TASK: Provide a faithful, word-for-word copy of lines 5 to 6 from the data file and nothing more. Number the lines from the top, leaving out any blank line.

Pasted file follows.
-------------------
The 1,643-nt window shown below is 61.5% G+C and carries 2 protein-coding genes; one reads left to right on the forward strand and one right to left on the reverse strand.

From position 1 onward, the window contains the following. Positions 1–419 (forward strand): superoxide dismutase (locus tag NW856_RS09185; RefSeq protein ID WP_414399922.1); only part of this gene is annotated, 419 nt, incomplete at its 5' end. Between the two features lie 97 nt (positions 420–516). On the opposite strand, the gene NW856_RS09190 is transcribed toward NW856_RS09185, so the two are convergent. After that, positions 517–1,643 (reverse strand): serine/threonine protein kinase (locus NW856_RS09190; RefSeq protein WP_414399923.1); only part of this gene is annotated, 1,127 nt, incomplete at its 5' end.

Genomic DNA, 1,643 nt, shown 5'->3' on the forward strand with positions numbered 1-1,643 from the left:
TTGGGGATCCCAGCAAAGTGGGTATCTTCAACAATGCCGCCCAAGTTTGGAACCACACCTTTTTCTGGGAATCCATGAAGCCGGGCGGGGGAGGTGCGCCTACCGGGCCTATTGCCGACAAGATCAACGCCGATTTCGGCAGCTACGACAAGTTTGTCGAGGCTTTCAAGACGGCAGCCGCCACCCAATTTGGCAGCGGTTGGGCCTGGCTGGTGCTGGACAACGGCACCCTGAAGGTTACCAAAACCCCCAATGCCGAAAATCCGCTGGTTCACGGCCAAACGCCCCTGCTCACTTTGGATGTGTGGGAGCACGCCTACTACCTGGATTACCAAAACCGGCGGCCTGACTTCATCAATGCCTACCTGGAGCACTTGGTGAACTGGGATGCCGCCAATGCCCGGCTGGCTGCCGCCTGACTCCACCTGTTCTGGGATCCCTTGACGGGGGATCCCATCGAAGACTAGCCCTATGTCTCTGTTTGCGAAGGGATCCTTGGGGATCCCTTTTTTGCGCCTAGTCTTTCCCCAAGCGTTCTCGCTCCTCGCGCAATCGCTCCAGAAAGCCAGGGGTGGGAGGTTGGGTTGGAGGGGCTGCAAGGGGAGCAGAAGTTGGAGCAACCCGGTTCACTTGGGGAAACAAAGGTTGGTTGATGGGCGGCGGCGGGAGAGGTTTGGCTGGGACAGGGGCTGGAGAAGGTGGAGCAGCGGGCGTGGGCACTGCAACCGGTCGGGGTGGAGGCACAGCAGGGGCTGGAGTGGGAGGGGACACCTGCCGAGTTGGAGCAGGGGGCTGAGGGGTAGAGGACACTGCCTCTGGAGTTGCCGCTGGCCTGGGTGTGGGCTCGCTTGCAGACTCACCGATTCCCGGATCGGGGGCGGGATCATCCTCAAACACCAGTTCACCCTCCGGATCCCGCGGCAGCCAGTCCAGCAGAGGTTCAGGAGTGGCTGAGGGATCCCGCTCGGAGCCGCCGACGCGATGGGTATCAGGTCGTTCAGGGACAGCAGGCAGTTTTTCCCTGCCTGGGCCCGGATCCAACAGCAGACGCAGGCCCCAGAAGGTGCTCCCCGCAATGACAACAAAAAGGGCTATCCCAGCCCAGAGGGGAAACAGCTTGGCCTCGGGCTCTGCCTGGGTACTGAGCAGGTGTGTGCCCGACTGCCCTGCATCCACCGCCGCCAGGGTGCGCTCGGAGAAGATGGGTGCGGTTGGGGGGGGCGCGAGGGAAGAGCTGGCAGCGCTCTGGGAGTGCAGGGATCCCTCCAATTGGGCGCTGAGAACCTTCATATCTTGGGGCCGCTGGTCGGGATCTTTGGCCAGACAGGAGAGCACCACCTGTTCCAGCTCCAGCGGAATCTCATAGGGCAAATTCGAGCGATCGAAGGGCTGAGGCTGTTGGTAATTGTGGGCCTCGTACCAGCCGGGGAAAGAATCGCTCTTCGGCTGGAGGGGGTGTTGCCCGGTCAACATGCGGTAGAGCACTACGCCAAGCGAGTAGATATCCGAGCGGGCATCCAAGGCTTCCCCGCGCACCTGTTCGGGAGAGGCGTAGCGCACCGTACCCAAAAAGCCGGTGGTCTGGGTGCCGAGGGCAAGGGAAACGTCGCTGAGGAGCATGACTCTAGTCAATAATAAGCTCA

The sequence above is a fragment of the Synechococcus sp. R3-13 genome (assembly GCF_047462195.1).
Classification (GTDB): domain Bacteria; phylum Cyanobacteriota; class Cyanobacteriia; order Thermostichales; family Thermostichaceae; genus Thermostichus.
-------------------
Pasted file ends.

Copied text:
The sequence above is a fragment of the Synechococcus sp. R3-13 genome (assembly GCF_047462195.1).
Classification (GTDB): domain Bacteria; phylum Cyanobacteriota; class Cyanobacteriia; order Thermostichales; family Thermostichaceae; genus Thermostichus.